Printer Friendly

The Determination of the Concentration of Particulate Matter in Different Rooms of a Household.

Inhaling indoor air pollution can gradually lead to lung disease, respiratory tract infections, lung cancer, and asthma. Biological pollutants including molds, bacteria dust mites, and animal dander are sources of particulate matter that promote poor indoor air quality. The purpose of this research was to determine the concentration of particulate matter in a household and also to determine which particle collection would be densest. It was hypothesized that the densest concentration of particles would be the carpet fibers collected. Twenty-five index cards designed to collect dust, carpet fibers, animal hair, skin cells, dog hair, and any unknown particles were equally distributed throughout five different rooms in a household. The rooms tested were the kitchen, bedroom, laundry room (where the family dog is kept), FROG (den) and the bathroom. A 5x6 contingency table was made comparing the location of the cards in the household and the different particles that were found. Using the chi-square statistical test, the FROG (den) collected the greatest amount of particulate matter, while dust was the most abundant particle. The experimental hypothesis was not supported.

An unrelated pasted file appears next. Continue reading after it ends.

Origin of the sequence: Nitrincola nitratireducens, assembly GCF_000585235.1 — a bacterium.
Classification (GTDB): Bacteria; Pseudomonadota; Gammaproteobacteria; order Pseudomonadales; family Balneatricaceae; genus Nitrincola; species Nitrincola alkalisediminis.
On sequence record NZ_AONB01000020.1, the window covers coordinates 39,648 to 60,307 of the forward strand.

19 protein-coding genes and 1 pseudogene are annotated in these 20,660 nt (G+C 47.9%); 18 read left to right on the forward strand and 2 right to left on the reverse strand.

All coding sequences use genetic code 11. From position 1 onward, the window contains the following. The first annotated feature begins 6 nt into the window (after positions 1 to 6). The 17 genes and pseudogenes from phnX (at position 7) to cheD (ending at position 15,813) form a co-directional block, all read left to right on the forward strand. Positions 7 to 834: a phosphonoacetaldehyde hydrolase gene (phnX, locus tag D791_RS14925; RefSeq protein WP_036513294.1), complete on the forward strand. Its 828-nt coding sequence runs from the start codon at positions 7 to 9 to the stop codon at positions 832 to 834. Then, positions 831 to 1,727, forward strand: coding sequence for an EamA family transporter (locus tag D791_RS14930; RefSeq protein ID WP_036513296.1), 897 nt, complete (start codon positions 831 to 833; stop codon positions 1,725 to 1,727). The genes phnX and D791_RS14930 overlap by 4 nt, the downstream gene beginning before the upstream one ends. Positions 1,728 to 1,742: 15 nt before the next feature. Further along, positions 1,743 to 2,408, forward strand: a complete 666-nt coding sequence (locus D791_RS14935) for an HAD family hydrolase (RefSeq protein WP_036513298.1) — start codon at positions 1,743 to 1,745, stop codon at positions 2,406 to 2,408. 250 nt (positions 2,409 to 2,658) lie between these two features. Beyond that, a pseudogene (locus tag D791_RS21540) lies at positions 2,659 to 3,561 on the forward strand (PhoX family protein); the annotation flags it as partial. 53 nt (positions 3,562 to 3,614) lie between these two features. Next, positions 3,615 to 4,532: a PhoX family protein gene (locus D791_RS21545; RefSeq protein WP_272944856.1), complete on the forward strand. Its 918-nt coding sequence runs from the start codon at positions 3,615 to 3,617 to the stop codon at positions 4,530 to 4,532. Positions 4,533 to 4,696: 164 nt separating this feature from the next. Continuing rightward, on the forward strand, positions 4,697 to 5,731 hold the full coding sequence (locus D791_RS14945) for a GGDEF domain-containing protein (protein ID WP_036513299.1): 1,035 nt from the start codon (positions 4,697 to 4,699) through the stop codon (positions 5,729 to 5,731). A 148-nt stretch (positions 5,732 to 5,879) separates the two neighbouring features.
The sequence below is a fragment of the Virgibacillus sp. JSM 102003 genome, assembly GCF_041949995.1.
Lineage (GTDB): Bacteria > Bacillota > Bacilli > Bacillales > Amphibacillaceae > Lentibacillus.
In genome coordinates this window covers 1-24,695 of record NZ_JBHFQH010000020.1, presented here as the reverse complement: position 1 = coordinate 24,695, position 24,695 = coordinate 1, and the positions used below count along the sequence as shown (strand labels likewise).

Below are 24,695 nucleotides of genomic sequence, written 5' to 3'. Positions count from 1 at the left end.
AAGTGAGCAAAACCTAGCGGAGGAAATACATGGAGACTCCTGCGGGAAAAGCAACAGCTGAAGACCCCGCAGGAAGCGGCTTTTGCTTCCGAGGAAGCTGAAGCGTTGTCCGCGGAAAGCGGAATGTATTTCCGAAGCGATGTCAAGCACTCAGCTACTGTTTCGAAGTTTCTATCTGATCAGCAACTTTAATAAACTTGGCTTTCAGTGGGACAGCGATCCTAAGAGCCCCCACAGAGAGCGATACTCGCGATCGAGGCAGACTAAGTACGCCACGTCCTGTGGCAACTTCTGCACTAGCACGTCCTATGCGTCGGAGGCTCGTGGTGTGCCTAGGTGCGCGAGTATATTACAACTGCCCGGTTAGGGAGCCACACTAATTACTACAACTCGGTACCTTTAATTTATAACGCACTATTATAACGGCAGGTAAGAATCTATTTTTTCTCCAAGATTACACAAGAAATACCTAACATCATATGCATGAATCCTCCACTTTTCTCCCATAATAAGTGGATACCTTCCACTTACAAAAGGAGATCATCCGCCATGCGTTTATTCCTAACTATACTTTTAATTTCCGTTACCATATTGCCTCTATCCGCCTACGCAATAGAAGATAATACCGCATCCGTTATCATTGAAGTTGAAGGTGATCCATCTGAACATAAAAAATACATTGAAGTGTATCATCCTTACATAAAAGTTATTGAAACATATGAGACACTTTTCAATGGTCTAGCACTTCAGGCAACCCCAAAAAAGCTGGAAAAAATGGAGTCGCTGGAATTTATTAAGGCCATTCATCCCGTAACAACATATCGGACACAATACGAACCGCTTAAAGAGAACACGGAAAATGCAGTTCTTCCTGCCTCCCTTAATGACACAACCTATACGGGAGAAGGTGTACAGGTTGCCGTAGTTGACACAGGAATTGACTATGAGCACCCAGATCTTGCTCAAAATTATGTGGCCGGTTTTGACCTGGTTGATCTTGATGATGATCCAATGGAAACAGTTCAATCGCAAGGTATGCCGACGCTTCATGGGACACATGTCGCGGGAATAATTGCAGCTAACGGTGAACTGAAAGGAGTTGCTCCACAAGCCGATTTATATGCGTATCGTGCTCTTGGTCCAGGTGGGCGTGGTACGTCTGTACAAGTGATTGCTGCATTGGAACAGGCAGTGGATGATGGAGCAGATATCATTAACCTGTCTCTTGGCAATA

Kristina A. Joye
Spring Valley High School
COPYRIGHT 2001 South Carolina Academy of Science
No portion of this article can be reproduced without the express written permission from the copyright holder.
Copyright 2001 Gale, Cengage Learning. All rights reserved.

Article Details
Printer friendly Cite/link Email Feedback
Author:Joye, Kristina A.
Publication:Bulletin of the South Carolina Academy of Science
Article Type:Brief Article
Geographic Code:1U5SC
Date:Jan 1, 2001
Previous Article:Search for Variable Components for Autonomous Robots.
Next Article:Characterization of Electrically Conductive Polymers.

Related Articles
An exposure assessment of [PM.sub.10] from a major highway interchange: are children in nearby schools at risk? (Features).
Air sickness: how microscopic dust particles cause subtle but serious harm.
Ambient endotoxin concentrations in P[M.sub.10] from Southern California.
Air pollution is a serious cardiovascular risk.
Holy smoke: burning incense, candles pollute air in churches.
Monitoring and modeling of emissions from concentrated animal feeding operations: overview of methods.
Women in polluted areas at higher risk of cardiovascular disease.
Quantification of health impact of air pollution in a developing country.
Differential impacts of smoke-free laws on indoor air quality.

Terms of use | Privacy policy | Copyright © 2019 Farlex, Inc. | Feedback | For webmasters